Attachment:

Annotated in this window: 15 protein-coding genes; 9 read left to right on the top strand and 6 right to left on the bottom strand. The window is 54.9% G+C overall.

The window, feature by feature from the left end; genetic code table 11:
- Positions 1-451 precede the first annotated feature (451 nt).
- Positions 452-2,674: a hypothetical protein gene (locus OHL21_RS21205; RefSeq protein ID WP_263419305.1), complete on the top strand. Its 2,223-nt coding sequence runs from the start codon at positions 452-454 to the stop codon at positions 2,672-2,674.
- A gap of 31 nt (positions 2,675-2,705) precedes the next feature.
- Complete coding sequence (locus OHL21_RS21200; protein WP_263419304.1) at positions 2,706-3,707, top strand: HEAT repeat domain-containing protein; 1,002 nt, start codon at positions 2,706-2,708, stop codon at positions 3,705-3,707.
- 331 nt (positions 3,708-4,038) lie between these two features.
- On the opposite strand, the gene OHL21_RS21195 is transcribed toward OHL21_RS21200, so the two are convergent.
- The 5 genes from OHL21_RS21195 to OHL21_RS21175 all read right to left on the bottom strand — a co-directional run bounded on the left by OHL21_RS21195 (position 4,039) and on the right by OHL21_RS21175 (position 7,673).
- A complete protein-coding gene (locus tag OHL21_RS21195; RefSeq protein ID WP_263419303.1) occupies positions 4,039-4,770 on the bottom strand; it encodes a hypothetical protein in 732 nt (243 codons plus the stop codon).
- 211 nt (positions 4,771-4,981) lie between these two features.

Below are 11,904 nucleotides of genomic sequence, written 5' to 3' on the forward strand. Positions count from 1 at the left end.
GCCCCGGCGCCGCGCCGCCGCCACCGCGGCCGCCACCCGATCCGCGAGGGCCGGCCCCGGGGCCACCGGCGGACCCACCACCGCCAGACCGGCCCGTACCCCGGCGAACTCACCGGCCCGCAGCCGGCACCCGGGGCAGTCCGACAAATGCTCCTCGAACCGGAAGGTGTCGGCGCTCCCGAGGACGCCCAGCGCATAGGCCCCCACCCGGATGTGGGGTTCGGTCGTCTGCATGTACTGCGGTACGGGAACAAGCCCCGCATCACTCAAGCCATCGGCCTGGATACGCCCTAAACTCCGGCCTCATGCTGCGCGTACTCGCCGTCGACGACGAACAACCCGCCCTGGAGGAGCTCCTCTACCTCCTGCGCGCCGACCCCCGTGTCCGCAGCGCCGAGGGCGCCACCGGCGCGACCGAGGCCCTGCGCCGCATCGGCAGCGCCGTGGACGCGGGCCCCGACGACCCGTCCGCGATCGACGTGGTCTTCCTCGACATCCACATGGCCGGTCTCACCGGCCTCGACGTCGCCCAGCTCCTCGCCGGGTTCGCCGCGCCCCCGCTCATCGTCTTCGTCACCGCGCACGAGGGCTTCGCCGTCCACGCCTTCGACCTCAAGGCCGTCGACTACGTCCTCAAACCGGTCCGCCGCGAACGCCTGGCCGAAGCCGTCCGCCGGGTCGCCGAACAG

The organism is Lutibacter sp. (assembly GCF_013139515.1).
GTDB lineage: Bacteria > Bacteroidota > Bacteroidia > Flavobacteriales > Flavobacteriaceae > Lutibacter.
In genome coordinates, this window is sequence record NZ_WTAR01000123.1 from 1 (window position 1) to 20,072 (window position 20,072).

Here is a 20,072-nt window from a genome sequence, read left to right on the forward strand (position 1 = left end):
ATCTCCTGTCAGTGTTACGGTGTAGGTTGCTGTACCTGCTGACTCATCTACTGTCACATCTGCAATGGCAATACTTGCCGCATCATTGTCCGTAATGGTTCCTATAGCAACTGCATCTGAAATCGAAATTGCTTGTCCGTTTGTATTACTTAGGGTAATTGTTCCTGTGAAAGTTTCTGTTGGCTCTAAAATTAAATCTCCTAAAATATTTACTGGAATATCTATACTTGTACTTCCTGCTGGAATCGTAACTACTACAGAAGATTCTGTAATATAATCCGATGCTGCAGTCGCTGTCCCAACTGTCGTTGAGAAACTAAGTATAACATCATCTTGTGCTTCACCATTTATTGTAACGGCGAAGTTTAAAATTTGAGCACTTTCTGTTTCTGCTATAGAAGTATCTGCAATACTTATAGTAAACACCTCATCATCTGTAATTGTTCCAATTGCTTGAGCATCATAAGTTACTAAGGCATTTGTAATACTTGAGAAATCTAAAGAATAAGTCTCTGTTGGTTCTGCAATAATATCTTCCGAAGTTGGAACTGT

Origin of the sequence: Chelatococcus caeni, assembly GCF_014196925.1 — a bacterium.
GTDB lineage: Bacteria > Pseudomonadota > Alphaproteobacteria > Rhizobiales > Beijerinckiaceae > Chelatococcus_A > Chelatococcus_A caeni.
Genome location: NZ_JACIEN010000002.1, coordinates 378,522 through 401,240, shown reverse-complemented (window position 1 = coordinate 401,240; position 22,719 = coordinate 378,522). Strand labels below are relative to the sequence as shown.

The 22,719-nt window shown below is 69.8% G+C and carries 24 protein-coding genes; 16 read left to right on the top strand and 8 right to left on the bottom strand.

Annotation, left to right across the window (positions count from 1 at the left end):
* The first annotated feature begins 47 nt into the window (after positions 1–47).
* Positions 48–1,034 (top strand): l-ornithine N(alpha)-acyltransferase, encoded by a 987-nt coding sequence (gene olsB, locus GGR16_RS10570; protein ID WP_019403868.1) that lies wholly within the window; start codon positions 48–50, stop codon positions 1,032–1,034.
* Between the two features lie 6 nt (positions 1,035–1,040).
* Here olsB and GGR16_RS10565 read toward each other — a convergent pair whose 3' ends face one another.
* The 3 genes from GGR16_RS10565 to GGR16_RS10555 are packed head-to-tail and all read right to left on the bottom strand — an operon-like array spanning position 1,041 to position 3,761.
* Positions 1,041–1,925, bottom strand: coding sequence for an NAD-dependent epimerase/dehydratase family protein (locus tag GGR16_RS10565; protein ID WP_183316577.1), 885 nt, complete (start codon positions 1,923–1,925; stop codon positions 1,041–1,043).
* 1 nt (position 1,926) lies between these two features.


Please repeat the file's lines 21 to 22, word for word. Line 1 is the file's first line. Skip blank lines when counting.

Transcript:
Genome location: NZ_JACIEN010000002.1, coordinates 378,522 through 401,240, shown reverse-complemented (window position 1 = coordinate 401,240; position 22,719 = coordinate 378,522). Strand labels below are relative to the sequence as shown.

The 22,719-nt window shown below is 69.8% G+C and carries 24 protein-coding genes; 16 read left to right on the top strand and 8 right to left on the bottom strand.